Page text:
The pandemic has forced companies to make adjustments on the fly in order to continue operating. The immediate response in many cases was a shift to remote work. But now that health protocols are easing up, company leaders are considering different working models. One of these is the hybrid model, wherein some employees work on site, some work remotely, and there is some freedom for employees to come and go. Consumer electronics company TomTom, for instance, offers complete flexibility, such that employees can decide whether they want to work remotely or physically. This is something that this and many other companies aim to stick with post-COVID.

While a hybrid structure has its benefits however, it can be difficult for business leaders, who need to properly manage and coordinate employees that are both at home and in the office. To help you succeed, you’ll need to have certain skills in your inventory. Below are a few to keep in mind:

Strong communication

When you’re dealing with employees who aren’t working in the same space, you need to be mindful of how to communicate to both remote and in-person employees. Getting a hold of people who work in the office is easy enough — but for remote workers, you need to figure out the best ways to communicated clearly, consistently, and in a way that suits their remote situations.

To make sure everyone is on the same page, Fast Company suggests setting up regular meetings that involve remote and in-person employees alike. While the main purpose of these is to keep the remote employees in the loop on business matters, these meetings can also trigger informal conversations that ensure everyone feels like part of the team. Remote workers who still feel connected to the workplace and day-to-day efforts will be more likely to remain productive.

Emotional intelligence

Emotional intelligence, also known as emotional quotient or EQ, is a person’s ability to understand and manage emotions. This also includes the ability to understand, interpret, and respond to other people’s emotions. Doctors Travis Bradberry and Jean Greaves further explain in their book ‘Emotional Intelligence 2.0’ that EQ is actually a skillset comprising four interconnected skills: self-awareness, self-management, social awareness, and relationship management.

Building these EQ skills will allow you to perform better and understand your team members more thoroughly, as individuals. As a leader, having strong EQ helps you take time to process situations and decide how best to respond, rather than react emotionally in the heat of the moment. This is especially important now that you have employees working under different conditions at home, and you’re facing changes in the workplace that can be stressful and unusual at first.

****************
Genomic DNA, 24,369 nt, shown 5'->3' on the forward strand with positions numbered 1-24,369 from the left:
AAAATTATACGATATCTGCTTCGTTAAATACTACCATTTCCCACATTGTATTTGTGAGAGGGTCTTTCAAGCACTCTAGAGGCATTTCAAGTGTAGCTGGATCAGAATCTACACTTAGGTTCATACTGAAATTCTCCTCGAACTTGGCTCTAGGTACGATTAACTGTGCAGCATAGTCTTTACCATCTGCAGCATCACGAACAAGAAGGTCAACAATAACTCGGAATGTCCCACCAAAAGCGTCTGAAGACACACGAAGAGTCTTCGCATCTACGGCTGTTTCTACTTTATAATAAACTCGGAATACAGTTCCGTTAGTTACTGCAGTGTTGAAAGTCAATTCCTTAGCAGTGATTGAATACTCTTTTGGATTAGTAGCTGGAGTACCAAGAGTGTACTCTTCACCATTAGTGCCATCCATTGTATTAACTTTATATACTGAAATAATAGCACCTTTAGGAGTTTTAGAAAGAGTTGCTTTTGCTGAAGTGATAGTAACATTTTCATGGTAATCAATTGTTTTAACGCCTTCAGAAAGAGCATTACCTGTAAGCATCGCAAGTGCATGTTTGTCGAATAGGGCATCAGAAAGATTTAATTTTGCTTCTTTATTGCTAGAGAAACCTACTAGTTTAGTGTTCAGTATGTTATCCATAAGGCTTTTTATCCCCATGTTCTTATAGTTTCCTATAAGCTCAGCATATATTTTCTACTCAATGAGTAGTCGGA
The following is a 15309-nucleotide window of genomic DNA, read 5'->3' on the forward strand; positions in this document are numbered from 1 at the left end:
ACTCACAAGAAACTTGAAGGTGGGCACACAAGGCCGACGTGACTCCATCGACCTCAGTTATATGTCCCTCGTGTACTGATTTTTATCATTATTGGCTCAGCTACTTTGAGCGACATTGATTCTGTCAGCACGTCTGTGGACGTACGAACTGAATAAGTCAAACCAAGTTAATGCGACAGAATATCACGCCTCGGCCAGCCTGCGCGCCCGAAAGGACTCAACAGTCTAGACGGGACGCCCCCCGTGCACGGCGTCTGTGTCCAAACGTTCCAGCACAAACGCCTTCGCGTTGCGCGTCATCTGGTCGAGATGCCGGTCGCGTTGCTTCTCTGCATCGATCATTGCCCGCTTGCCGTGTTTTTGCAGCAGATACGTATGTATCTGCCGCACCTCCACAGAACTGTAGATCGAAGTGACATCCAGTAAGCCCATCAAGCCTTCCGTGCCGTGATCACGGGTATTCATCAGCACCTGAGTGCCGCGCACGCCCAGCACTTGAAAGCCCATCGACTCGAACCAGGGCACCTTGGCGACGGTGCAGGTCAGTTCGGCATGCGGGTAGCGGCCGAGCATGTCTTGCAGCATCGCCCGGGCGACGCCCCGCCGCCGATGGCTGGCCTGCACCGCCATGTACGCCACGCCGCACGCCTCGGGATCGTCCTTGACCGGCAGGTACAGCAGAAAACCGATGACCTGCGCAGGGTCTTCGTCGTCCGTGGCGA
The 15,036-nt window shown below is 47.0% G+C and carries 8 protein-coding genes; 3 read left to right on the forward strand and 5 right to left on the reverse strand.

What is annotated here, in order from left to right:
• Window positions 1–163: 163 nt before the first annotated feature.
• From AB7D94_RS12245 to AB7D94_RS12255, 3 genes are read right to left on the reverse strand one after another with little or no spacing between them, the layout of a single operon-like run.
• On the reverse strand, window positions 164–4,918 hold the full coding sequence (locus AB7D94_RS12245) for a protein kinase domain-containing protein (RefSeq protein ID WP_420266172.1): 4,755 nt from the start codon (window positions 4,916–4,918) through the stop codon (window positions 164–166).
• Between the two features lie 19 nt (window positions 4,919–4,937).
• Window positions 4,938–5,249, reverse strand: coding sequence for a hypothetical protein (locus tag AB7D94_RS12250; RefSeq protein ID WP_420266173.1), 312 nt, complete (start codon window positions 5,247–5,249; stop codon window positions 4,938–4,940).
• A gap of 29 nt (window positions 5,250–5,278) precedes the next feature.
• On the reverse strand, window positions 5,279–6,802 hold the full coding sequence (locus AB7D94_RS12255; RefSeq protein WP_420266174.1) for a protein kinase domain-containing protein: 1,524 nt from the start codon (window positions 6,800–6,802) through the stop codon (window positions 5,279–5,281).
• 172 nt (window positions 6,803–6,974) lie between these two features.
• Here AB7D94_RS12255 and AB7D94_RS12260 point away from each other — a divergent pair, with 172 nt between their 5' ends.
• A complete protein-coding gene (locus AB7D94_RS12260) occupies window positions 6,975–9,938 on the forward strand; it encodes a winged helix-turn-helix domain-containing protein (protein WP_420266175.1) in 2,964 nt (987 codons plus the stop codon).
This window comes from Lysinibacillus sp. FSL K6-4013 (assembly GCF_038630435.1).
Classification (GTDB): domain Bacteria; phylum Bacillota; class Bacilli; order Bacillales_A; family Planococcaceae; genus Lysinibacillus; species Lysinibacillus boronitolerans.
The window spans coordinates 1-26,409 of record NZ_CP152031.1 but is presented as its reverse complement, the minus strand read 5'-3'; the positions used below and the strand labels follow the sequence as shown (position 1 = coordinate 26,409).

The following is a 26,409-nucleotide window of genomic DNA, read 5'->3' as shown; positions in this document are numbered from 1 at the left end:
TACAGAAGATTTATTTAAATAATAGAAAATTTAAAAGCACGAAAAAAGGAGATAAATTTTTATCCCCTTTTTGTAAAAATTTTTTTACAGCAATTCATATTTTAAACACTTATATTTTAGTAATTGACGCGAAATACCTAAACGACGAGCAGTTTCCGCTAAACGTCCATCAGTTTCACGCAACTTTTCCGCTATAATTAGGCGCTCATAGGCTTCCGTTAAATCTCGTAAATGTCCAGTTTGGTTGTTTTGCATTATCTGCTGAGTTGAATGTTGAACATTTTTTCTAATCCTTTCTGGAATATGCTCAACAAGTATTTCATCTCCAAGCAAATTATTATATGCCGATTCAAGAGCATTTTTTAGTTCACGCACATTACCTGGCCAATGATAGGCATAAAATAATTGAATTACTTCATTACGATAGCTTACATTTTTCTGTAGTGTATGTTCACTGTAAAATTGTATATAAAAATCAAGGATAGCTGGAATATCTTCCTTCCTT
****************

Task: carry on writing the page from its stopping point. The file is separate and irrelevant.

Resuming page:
Conflict management

Conflict hurts relationships, and it can heavily impact a company’s productivity as a result. So as a leader, you should learn to handle conflicts well. Beyond developing EQ as discussed above, our ‘5 Ways to Promote Healthy Conflict Resolution in the Workplace’ article provides a few tips for how you can do this. First and foremost, you should never ignore conflict, since doing so will lead to a tense and hostile environment. This can ultimately result in some employees electing to leave.

Instead of ignoring issues, make an attempt to learn about your employees’ personality types, knowledge, and skillsets so as to understand them better. This sort of effort is doubly important in hybrid working arrangements, within which conflicts can run longer and become insidious. DISC Flow® profiles can help you identify an employee’s strengths, limitations, and likely behavioural styles. Once you have a good grasp of all this, you can listen to complaints or monitor disputes without bias and ask relevant questions in a non-accusatory manner to get to the core of the conflict.

All in all, managing a hybrid working environment is a real challenge, and one that countless business leaders are dealing with for the first time. It will undoubtedly become easier to navigate the change as you go along. But by honing the skills outlined above, you can get off to a good start with this important transition.


Article was specially written for by Alicia Woods